mend you count to 10 and take a few deep Michigan looked sharp in number of
breaths. It was an exhibition game. Just a MATT other aspects of the game. Senior Daniel
measly exhibition game. Feel better now? SINGER Horton, for one, was simply brilliant in his
No, Michigan's 77-69 victory at Crisler return to the Maize and Blue. In Horton's
Arena wasn't the prettiest basketball I've Spitting Fre first appearance since Jan. 22, he notched


Freshman Tyler Swystun scored his first goal of the season against Merrimack on Oct. 16.

Unlike other freshmen forwards like Zac
MacVoy and Brandon Naurato, Swystun has
played every game this season. The coaching
staff has confidence in the youngster, evident
by his spot on a veteran line.
"I think the line I'm on right now with
(Kaleniecki and Ebbett) definitely has some
chemistry," Swystun said. "We have wheels,
and we have shooters. So we have a little bit
of everything."
Teaming with the senior captains has
paid off for Swystun because he can draw
on their experiences and take his game to a
new level.
"A key thing they have said is that you
need to work hard and get pucks on the net,"
Swystun said. "They tell me where to be on
the ice in certain situations so I can comple-
ment them best."
Because Michigan has been on the power
play or the penalty kill so much this season,
Swystun's ice time has decreased, which has

been a big factor in his low offensive output.
The coaches do not have enough confidence
in the 17-year-old yet to put him out there dur-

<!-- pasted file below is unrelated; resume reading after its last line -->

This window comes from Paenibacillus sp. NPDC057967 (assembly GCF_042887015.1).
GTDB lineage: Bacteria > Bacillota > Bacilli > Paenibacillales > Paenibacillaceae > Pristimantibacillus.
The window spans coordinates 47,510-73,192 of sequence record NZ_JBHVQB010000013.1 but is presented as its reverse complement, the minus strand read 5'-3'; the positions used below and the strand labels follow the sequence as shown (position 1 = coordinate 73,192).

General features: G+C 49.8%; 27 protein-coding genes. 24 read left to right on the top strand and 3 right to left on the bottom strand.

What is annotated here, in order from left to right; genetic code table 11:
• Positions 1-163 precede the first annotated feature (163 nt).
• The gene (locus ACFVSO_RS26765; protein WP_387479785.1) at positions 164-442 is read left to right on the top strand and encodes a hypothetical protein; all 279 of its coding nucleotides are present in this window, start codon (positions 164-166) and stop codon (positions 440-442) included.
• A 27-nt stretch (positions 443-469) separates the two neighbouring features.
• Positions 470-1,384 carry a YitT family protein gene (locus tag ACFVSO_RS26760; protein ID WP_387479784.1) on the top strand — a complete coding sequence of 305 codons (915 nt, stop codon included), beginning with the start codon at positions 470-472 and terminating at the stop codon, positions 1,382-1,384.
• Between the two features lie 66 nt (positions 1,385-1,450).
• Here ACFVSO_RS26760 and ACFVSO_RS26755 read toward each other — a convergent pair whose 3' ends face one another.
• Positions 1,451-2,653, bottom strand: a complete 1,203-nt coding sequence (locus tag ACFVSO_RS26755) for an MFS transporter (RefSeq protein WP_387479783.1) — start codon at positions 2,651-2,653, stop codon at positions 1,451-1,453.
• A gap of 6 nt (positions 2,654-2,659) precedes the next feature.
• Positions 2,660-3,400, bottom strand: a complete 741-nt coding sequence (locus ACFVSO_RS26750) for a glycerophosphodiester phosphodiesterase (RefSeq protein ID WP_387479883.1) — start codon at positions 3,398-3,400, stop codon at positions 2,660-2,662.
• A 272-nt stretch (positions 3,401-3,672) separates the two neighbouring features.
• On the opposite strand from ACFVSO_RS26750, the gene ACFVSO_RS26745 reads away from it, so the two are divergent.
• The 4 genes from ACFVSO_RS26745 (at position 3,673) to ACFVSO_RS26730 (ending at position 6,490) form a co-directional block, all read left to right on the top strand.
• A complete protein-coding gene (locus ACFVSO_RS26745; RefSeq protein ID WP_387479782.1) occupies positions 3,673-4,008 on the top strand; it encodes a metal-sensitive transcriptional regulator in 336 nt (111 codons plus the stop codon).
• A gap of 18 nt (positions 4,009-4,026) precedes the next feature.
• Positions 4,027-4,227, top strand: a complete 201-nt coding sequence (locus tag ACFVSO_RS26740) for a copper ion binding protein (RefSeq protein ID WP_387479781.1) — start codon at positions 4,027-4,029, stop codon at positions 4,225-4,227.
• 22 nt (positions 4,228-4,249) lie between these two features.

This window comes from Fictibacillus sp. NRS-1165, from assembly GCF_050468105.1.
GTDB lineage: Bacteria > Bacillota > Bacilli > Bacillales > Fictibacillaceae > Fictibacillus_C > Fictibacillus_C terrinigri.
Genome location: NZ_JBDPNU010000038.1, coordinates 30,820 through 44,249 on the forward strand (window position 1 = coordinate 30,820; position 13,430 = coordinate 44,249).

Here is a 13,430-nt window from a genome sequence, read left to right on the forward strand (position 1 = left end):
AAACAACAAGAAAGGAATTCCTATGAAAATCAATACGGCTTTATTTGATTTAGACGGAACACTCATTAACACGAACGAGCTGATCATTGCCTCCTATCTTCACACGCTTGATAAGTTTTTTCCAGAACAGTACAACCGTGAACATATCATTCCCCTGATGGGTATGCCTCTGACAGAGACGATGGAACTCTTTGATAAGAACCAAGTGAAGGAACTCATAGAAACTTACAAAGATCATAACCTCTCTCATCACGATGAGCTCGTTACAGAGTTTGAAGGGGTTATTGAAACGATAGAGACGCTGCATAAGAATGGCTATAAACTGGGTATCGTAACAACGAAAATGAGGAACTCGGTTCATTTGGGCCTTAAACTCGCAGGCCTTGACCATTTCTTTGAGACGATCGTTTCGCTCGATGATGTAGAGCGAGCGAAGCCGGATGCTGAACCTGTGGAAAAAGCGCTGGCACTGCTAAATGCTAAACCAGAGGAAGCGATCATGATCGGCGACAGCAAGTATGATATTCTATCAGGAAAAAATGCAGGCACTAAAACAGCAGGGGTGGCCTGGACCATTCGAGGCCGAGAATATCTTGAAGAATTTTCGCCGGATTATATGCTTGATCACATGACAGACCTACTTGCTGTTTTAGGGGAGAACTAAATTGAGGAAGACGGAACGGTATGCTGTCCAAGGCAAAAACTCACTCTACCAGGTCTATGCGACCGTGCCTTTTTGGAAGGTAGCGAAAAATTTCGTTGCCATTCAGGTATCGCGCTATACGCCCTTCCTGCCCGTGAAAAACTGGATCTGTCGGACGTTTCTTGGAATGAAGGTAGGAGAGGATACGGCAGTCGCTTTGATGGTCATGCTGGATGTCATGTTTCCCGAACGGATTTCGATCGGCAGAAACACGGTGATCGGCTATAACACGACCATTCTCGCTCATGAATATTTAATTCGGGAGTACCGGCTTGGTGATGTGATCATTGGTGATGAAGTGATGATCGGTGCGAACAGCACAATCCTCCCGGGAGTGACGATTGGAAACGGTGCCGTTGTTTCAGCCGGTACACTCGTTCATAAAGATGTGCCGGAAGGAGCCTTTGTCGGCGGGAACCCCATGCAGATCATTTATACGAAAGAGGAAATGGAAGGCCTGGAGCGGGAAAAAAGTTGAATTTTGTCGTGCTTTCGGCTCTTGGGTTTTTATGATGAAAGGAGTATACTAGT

ing special teams' play.
"The games are so much about the penalty
kill and power play right now that I only get
out on the ice for a couple even-strength shifts
a period," Swystun said.
In order to get more ice time, Swystun
needs to be out on the ice during special teams
situations. Right now, Michigan's penalty kill
and power play have been playing great with
mainstays Ebbett, Kaleniecki and junior T.J.
Hensick leading the way. But Swystun knows
what he needs to do to in order to receive
more playing time.
"I really have to minimize the mistakes
and make more smart plays that are team-
oriented so I can build a reputation up with
the coaches," Swystun said. "I know I've had
some ups and downs in my play, but I just got
to keep playing."

ever seen. No, that type of performance won't cut it
against Big Ten opponents. But final scores in pre-
season matchups are like Tigers games in September
- they don't matter.
But it is true that some potentially disturbing trends
reared their ugly heads. The Wolverines played an
incredibly sloppy game featuring almost every variety
of turnover: passes off big guys' knees, balls dribbled
off feet, lazy passes on the perimeter and miscom-
munications on backdoor cuts. The stat sheet doesn't
lie: 25 turnovers is an unacceptable total, and it is
especially worrisome given the Wolverines' turnover
problems last season.
But don't lose perspective. Any team will have some
rust to shake off in its first intersquad matchup of the